Asbestos, ďThe Miracle MaterialĒ as it was referred to by the Greeks, is a very useful material, and has helped us in many ways. However, asbestos is associated with adverse health effects and exposure to asbestos fibers should be avoided. Many older homes contain some type of asbestos-containing material (ACM). Among materials that may contain asbestos are: pipe insulation, boilers, plaster, floor tiles, ceiling tiles, sheetrock, sheetrock joint-compound, roofing materials, sidings, and more. You canít tell if a product contains asbestos by looking at it. Asbestos can only be detected by laboratory analysis. You canít see asbestos fibers in the air. Asbestos is a hidden hazard.
If you think that your home may contain some ACM it is recommended having the home inspected by a CT licensed Asbestos Inspector or Management Planner to identify all areas containing ACM. Earth has professionals specialized in asbestos. Their wide experience puts Earth in a unique position to assist you with your asbestos project. Earth believes that environmental consulting services should not necessarily be expensive: frequently, a single visit can put a client in compliance with the law.
Do not take unnecessary risks.
The first consultation is FREE.
Call Earth Environmental Consultants! (203) 831-8911 (203) 216-6744
What is Asbestos?
Asbestos is a naturally occurring strong mineral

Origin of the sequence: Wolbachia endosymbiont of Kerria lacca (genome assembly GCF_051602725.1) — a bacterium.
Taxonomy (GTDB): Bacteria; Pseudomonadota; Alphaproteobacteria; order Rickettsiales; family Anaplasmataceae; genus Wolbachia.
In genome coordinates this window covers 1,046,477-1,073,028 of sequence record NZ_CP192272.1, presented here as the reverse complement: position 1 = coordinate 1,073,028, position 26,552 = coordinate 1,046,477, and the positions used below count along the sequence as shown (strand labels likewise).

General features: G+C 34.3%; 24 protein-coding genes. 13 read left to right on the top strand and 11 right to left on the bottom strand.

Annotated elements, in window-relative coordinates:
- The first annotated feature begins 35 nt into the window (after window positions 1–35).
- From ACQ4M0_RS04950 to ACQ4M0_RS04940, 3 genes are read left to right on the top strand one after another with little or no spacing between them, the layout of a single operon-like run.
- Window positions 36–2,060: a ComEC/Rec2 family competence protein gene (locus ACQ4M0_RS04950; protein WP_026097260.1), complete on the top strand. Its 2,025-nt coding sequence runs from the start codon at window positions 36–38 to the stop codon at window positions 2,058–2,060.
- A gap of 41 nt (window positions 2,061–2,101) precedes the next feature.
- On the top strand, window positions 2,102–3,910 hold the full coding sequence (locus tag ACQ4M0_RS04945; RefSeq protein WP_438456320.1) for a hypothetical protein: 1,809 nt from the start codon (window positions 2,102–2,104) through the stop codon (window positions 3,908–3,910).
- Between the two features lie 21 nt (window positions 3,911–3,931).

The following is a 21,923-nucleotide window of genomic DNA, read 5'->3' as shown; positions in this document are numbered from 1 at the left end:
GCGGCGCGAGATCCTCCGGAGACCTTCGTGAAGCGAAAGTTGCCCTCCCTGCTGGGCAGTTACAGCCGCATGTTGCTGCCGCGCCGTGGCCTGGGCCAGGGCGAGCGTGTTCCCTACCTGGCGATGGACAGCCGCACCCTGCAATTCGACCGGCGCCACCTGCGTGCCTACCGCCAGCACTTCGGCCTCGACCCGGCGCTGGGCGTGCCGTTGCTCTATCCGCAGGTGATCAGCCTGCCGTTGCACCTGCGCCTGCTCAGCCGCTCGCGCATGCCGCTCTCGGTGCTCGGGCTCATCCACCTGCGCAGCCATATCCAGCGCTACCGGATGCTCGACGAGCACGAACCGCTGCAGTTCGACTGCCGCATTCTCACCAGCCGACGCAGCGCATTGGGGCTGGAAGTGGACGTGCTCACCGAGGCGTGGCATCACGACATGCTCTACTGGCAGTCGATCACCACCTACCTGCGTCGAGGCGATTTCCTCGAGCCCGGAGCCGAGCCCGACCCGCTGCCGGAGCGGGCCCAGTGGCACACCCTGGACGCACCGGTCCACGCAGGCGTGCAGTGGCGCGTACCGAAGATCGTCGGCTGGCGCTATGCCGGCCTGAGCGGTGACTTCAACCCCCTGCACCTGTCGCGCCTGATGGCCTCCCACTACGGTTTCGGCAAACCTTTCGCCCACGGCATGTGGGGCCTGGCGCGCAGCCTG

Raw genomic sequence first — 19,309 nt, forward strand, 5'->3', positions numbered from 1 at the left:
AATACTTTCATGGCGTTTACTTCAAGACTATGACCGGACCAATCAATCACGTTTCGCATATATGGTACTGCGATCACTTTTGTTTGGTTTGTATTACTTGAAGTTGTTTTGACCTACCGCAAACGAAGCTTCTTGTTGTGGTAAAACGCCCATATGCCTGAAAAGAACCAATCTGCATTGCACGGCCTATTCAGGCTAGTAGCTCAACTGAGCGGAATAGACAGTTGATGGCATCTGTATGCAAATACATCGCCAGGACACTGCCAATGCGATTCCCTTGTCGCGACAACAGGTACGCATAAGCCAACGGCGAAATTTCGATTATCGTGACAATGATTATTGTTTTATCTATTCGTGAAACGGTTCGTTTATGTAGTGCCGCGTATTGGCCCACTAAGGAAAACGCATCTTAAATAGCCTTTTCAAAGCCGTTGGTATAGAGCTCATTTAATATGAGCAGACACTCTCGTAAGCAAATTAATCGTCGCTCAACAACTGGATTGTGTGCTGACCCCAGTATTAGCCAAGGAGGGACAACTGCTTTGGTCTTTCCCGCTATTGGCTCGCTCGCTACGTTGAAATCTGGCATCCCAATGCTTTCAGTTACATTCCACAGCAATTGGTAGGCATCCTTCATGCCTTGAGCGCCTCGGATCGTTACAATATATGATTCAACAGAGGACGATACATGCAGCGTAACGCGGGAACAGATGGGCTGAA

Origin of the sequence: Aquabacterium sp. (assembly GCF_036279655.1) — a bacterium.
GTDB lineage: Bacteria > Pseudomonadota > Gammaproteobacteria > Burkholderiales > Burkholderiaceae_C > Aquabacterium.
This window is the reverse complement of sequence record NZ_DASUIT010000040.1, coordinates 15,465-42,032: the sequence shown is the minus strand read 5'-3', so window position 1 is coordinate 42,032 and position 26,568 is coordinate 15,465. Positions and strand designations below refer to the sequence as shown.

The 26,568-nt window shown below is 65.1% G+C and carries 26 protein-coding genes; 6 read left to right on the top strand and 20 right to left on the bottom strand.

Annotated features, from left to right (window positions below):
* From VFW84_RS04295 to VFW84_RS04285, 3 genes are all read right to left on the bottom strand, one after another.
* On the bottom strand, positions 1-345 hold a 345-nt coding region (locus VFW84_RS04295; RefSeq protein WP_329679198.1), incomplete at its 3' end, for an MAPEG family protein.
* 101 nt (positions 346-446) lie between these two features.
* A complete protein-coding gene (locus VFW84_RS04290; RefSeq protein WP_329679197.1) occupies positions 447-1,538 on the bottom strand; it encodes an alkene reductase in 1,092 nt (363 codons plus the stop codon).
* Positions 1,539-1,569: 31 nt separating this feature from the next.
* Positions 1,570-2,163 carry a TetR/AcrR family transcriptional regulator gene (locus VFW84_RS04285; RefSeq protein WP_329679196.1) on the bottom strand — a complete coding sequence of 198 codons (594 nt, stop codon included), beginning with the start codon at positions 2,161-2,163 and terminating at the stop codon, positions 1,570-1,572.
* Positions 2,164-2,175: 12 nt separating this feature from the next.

fiber that is resistant to heat and has many desirable properties.
Because asbestos fibers are resistant to heat and most chemicals,
they have been used as insulation materials in many residential and
commercial buildings throughout the country. Asbestos fibers are
found in nature and float easily. Nearly everyone is exposed to
asbestos at some time during his or her life.
Asbestos is made up of microscopic bundles of fibers that
may become airborne when distributed. These fibers get into the air and may
become inhaled into the lungs, where they may cause significant health problems.
Researchers still have not determined a "safe level" of exposure but we know the
greater and the longer the exposure, the greater the risk of contracting an
asbestos-related disease. Some of these health problems include: Asbestosis,
Mesothelioma, and Lung Cancer.
What should I do if I find asbestos in my home?
If you think asbestos may be in your home, donít panic!
Usually, the best thing is to leave asbestos material that is in good condition
alone. There is no danger unless fibers are released and inhaled into the lungs.
If the material is damaged or becomes damaged, looks for professional help. You
may contact Earth for professional assistance. Earth can recommend the most
appropriate abatement options.
The EPA has identified asbestos as a hazardous pollutant, and on April 6, 1973, EPA first promulgated the Asbestos NESHAP in 40 CFR Part 61. After that Asbestos became a highly regulated hazardous material. Federal, State and local asbestos regulations aim to protect the general public from exposure to airborne asbestos fibers. In the State of Connecticut there are more than five different regulations. Examples of some regulatory requirements are: